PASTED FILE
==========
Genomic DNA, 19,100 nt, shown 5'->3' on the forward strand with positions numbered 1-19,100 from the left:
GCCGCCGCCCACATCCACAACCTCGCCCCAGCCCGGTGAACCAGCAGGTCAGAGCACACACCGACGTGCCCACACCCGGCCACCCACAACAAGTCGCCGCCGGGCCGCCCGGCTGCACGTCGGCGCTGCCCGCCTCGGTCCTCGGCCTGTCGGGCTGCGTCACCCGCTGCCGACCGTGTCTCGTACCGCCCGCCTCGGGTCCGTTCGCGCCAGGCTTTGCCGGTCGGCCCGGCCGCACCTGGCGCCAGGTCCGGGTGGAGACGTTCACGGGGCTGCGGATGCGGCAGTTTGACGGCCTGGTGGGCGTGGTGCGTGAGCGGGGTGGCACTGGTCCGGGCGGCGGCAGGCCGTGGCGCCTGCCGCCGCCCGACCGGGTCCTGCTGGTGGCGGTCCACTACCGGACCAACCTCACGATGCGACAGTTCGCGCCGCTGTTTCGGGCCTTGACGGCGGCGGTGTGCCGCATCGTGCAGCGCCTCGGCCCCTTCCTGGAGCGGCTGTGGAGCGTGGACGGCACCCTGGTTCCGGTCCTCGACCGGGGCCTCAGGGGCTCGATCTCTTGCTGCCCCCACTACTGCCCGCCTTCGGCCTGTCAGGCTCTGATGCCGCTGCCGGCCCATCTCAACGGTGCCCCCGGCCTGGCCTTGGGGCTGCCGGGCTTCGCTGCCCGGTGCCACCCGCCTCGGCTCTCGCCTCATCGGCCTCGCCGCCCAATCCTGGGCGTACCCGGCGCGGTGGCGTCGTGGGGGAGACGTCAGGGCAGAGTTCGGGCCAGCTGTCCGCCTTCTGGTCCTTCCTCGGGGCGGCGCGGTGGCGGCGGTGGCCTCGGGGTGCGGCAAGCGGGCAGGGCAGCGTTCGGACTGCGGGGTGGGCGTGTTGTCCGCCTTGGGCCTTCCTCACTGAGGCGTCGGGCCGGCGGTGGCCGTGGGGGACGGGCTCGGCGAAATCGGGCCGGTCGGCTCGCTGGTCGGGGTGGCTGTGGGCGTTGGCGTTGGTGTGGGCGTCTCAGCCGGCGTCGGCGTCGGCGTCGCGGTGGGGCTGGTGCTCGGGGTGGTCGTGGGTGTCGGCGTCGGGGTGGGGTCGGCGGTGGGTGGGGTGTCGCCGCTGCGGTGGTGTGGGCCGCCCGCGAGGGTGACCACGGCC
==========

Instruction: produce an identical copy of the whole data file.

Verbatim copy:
Genomic DNA, 19,100 nt, shown 5'->3' on the forward strand with positions numbered 1-19,100 from the left:
GCCGCCGCCCACATCCACAACCTCGCCCCAGCCCGGTGAACCAGCAGGTCAGAGCACACACCGACGTGCCCACACCCGGCCACCCACAACAAGTCGCCGCCGGGCCGCCCGGCTGCACGTCGGCGCTGCCCGCCTCGGTCCTCGGCCTGTCGGGCTGCGTCACCCGCTGCCGACCGTGTCTCGTACCGCCCGCCTCGGGTCCGTTCGCGCCAGGCTTTGCCGGTCGGCCCGGCCGCACCTGGCGCCAGGTCCGGGTGGAGACGTTCACGGGGCTGCGGATGCGGCAGTTTGACGGCCTGGTGGGCGTGGTGCGTGAGCGGGGTGGCACTGGTCCGGGCGGCGGCAGGCCGTGGCGCCTGCCGCCGCCCGACCGGGTCCTGCTGGTGGCGGTCCACTACCGGACCAACCTCACGATGCGACAGTTCGCGCCGCTGTTTCGGGCCTTGACGGCGGCGGTGTGCCGCATCGTGCAGCGCCTCGGCCCCTTCCTGGAGCGGCTGTGGAGCGTGGACGGCACCCTGGTTCCGGTCCTCGACCGGGGCCTCAGGGGCTCGATCTCTTGCTGCCCCCACTACTGCCCGCCTTCGGCCTGTCAGGCTCTGATGCCGCTGCCGGCCCATCTCAACGGTGCCCCCGGCCTGGCCTTGGGGCTGCCGGGCTTCGCTGCCCGGTGCCACCCGCCTCGGCTCTCGCCTCATCGGCCTCGCCGCCCAATCCTGGGCGTACCCGGCGCGGTGGCGTCGTGGGGGAGACGTCAGGGCAGAGTTCGGGCCAGCTGTCCGCCTTCTGGTCCTTCCTCGGGGCGGCGCGGTGGCGGCGGTGGCCTCGGGGTGCGGCAAGCGGGCAGGGCAGCGTTCGGACTGCGGGGTGGGCGTGTTGTCCGCCTTGGGCCTTCCTCACTGAGGCGTCGGGCCGGCGGTGGCCGTGGGGGACGGGCTCGGCGAAATCGGGCCGGTCGGCTCGCTGGTCGGGGTGGCTGTGGGCGTTGGCGTTGGTGTGGGCGTCTCAGCCGGCGTCGGCGTCGGCGTCGCGGTGGGGCTGGTGCTCGGGGTGGTCGTGGGTGTCGGCGTCGGGGTGGGGTCGGCGGTGGGTGGGGTGTCGCCGCTGCGGTGGTGTGGGCCGCCCGCGAGGGTGACCACGGCC